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(Possibly) Interesting Exchange on Another Forum re: Hippies

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Author Topic: (Possibly) Interesting Exchange on Another Forum re: Hippies  (Read 449 times)
Bad Penny
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« on: May 15, 2011, 06:19:09 am »


The genesis of this weird little piece lies in my continuing exploration of the secret state aspect of the Manson Family and the Hippie movement in general.  (And, as I've already posted, I'm aware of a connection between the Manson Family and the Untermeyer Park, Yonkers, NY satanic cult responsible for the Son of Sam killings running through Minot Air Force Base in Minot, North Dakota, using the liason network established by a long-defunct religious cult known as "The Process" (although I do not believe the cult to share any responsibility for the Manson or Son of Sam killings, as I believed that certain black operations piggy-backed on the liason networks established by the cult without their knowledge or assent).)

Here's the exchange (the author of each segment being noted within brackets):

[Me]

I realize this may be off-topic, as the Manson Family clearly has no ties to any
Italians (save Vincent Bugliosi, who happens to be a major hero of mine), but,
as an adjunct to that, I'm trying to determine just what constitutes cultural
continuity, and, in this, the Sicilian Mafia and American Cosa Nostra serve as a
prototype which may disprove part of an adjunct theory (not necessary to my
essential point).

So, here it is: I'm currently trying to construct an argument to the effect that
Charles Manson was not, in fact, a serial killer but, rather, the leader of a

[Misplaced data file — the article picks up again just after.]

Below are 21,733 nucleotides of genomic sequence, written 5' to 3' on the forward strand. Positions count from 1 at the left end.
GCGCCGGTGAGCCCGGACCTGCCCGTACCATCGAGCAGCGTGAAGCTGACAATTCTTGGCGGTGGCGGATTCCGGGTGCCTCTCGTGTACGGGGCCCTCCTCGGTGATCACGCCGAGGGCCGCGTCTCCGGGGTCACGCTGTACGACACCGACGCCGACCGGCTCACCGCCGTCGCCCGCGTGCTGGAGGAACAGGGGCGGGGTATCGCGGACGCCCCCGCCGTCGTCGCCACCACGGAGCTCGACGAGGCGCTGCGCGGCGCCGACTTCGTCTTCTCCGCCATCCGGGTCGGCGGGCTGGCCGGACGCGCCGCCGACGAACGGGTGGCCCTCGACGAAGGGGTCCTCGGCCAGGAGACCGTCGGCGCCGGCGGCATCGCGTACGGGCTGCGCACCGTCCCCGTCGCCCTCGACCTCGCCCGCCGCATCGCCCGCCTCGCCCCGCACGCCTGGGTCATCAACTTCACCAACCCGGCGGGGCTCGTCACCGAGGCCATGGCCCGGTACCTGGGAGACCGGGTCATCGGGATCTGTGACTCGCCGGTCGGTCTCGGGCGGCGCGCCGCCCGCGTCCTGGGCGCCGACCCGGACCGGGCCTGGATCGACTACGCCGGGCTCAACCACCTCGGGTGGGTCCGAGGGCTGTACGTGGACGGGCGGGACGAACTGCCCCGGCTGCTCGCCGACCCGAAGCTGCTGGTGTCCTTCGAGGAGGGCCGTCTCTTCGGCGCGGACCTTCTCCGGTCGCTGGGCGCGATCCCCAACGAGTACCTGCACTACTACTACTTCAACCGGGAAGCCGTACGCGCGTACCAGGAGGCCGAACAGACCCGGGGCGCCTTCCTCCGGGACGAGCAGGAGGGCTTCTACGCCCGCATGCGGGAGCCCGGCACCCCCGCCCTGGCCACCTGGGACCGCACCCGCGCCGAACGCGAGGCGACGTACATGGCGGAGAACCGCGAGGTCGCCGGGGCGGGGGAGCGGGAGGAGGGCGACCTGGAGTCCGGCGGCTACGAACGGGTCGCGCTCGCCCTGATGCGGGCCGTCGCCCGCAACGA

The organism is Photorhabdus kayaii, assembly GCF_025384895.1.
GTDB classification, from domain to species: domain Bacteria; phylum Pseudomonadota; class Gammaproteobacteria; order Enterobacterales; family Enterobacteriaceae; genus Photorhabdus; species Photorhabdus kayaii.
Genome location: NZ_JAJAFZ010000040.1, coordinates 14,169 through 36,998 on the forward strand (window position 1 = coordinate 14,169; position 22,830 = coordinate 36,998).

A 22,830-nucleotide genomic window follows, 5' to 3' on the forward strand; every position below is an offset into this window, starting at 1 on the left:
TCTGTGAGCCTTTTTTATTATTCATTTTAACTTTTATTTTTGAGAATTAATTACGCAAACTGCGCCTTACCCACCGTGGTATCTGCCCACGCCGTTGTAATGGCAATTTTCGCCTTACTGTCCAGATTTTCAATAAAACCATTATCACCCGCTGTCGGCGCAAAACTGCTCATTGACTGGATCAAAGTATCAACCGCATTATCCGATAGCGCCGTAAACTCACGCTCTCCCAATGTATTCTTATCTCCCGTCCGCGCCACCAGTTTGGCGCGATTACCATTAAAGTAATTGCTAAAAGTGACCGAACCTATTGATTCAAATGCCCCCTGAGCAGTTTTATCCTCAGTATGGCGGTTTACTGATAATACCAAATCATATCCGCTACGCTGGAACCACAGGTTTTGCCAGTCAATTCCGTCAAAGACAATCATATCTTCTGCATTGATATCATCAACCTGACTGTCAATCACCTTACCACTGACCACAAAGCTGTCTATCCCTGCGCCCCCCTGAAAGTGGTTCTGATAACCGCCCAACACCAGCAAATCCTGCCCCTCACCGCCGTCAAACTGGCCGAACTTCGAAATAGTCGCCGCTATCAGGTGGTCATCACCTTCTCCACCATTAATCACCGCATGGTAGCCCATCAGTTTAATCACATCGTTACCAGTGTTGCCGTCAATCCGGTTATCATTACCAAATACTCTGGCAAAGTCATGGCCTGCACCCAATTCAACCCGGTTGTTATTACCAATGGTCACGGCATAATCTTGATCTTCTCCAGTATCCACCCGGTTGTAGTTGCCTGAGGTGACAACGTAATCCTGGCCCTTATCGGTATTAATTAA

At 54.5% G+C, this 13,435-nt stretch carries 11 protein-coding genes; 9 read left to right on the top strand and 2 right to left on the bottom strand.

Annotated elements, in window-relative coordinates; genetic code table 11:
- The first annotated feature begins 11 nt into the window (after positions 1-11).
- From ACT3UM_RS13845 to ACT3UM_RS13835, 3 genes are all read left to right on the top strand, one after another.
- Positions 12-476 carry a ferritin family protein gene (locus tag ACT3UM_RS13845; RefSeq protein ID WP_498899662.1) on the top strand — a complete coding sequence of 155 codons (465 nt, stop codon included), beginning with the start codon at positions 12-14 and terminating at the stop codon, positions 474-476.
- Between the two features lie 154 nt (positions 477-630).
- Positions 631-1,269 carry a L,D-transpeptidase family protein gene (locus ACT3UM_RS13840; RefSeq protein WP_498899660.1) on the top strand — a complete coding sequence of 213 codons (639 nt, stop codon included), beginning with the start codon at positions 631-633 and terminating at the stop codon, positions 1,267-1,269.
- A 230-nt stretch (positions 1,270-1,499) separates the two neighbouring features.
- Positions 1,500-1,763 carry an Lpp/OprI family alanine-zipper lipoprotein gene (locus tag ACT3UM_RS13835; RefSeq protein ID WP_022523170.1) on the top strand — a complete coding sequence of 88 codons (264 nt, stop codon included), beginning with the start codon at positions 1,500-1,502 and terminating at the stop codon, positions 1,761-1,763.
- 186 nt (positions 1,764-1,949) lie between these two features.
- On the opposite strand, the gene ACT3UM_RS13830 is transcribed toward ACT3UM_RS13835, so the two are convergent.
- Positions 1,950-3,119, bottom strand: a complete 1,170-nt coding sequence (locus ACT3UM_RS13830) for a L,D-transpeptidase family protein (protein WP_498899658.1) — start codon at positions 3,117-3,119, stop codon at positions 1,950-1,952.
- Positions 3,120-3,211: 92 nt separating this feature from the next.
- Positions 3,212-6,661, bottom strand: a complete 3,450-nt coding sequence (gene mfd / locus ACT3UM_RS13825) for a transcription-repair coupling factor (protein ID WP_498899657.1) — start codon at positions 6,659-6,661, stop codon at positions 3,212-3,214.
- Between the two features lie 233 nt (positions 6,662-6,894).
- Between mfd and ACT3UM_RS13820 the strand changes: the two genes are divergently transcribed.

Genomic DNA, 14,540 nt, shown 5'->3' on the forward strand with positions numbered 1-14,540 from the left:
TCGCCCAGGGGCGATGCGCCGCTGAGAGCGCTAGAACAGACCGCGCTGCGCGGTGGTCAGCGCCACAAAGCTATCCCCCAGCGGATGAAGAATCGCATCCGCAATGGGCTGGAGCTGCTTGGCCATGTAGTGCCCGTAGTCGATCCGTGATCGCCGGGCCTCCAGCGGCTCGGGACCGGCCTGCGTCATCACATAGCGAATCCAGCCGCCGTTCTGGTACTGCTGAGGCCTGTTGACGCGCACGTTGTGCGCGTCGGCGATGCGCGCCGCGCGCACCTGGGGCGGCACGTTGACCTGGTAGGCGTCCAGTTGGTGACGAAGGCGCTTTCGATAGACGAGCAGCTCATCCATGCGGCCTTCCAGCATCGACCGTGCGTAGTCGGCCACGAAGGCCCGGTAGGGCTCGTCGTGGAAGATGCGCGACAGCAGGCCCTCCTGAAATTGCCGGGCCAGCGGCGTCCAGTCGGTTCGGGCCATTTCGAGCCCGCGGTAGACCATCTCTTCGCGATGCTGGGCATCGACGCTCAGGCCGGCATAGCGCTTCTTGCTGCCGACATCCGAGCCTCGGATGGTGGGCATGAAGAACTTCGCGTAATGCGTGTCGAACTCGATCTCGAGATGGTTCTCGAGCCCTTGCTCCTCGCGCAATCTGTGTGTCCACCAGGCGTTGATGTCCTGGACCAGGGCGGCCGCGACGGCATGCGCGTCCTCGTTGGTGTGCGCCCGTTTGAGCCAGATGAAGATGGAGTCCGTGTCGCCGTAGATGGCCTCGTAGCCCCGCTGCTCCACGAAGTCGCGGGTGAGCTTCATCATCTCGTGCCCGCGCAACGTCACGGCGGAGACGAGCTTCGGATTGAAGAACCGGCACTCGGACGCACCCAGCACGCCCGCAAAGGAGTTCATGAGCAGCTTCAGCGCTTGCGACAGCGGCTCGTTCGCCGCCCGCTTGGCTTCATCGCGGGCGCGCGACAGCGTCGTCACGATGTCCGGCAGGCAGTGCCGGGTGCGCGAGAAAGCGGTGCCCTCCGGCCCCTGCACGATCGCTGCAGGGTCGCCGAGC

small organized crime syndicate. In doing this, I must prove he was not really
a hippie, but, rather, a career criminal who used the hippie movement as a
recruiting ground and cover for his criminal activities (easily done: I'm sure
everyone on this forum can figure that one out in their heads).

But I'm also delving into the history of the hippie movement, which most trace
back to Germany, with some being so bold as to specify the precise year of 1896.
Like the Italian criminal syndicates, the movement came to the US via
immigration of its participants (particularly to Southern California). Although
their movement didn't really take root among native-born Americans in Southern
California, there was a group of beatniks from the North Beach district of San
Francisco who, around 1960, observed this culture and became enthusiastic
advocates of its emulation amongst the North Beach beatniks. This precipitated
a split within the North Beach community, which resulted in those favoring
emulation of the Southern California German culture migrating away from North
Beach and taking over the moribund commercial core of the old working-class
neighborhood of Haight-Ashbury. The remaining North Beach beatniks referred to
the Haight-Ashbury beatniks as "hippies", which was a pejorative term for
beatnik wannabes who didn't really "get it".

The critical point related to my inquiry is that, although cultural continuity
between the Southern California German culture and the Haight-Ashbury hippie
culture is unambiguously attested, there is no evidence of any personnel
transfer between these two cultures, as opposed to the fact of the founders of
the American Mafia having originally been made back in Italy.

My key question is this: can I claim that the hippie culture is truly a
continuation of the Southern California German culture given the complete
absence of continuity or transfer of personnel from one culture to the other?

***

[Me again]

Re: Need Some Help Here!